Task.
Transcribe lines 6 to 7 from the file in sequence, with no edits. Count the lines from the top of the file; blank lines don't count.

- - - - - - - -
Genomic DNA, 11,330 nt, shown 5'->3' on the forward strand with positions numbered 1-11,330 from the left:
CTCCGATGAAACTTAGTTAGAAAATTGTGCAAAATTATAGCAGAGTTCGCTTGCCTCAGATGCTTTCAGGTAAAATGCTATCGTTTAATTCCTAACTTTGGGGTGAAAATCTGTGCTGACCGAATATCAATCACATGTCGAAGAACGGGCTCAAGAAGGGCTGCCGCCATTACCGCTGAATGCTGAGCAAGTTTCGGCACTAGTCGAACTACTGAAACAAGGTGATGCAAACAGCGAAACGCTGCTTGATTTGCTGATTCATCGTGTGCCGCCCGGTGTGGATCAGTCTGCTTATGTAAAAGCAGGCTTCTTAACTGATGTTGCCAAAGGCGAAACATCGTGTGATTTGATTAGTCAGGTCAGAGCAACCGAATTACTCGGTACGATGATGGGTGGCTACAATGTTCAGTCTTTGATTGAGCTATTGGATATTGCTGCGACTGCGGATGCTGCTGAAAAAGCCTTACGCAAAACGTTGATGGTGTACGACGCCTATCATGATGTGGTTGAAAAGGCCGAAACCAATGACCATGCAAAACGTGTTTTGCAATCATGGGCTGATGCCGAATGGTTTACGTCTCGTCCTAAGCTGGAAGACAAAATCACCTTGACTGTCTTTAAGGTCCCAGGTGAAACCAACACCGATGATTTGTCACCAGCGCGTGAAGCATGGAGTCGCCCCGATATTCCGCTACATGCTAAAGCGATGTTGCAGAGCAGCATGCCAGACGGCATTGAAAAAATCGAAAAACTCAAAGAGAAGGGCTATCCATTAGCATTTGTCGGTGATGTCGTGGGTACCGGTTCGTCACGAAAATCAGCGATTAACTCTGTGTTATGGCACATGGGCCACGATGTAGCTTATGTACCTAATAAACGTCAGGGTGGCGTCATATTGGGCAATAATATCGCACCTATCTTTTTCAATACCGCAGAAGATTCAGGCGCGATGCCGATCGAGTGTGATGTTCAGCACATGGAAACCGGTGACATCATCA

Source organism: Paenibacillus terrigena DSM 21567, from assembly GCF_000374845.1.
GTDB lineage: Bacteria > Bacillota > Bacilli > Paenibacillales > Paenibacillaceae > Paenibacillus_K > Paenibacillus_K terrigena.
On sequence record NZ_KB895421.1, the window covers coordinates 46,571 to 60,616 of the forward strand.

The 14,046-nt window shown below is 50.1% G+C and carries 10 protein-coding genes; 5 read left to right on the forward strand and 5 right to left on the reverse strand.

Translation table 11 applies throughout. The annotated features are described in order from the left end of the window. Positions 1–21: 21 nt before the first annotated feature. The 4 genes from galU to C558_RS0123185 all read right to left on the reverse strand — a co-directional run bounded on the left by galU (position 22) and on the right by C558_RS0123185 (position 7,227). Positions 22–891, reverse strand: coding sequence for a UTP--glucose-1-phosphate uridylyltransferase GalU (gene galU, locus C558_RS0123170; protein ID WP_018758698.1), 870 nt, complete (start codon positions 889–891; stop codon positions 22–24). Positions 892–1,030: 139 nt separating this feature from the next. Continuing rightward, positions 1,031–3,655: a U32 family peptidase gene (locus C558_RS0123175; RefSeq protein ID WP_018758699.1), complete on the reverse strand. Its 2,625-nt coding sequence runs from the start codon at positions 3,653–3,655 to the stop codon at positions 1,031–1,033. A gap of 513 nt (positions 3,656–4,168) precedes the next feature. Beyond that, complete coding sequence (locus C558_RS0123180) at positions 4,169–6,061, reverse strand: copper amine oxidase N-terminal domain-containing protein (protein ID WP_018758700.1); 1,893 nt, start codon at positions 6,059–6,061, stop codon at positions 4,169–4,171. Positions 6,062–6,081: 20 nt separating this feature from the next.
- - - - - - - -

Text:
The 14,046-nt window shown below is 50.1% G+C and carries 10 protein-coding genes; 5 read left to right on the forward strand and 5 right to left on the reverse strand.

Translation table 11 applies throughout. The annotated features are described in order from the left end of the window. Positions 1–21: 21 nt before the first annotated feature. The 4 genes from galU to C558_RS0123185 all read right to left on the reverse strand — a co-directional run bounded on the left by galU (position 22) and on the right by C558_RS0123185 (position 7,227). Positions 22–891, reverse strand: coding sequence for a UTP--glucose-1-phosphate uridylyltransferase GalU (gene galU, locus C558_RS0123170; protein ID WP_018758698.1), 870 nt, complete (start codon positions 889–891; stop codon positions 22–24). Positions 892–1,030: 139 nt separating this feature from the next. Continuing rightward, positions 1,031–3,655: a U32 family peptidase gene (locus C558_RS0123175; RefSeq protein ID WP_018758699.1), complete on the reverse strand. Its 2,625-nt coding sequence runs from the start codon at positions 3,653–3,655 to the stop codon at positions 1,031–1,033. A gap of 513 nt (positions 3,656–4,168) precedes the next feature. Beyond that, complete coding sequence (locus C558_RS0123180) at positions 4,169–6,061, reverse strand: copper amine oxidase N-terminal domain-containing protein (protein ID WP_018758700.1); 1,893 nt, start codon at positions 6,059–6,061, stop codon at positions 4,169–4,171. Positions 6,062–6,081: 20 nt separating this feature from the next.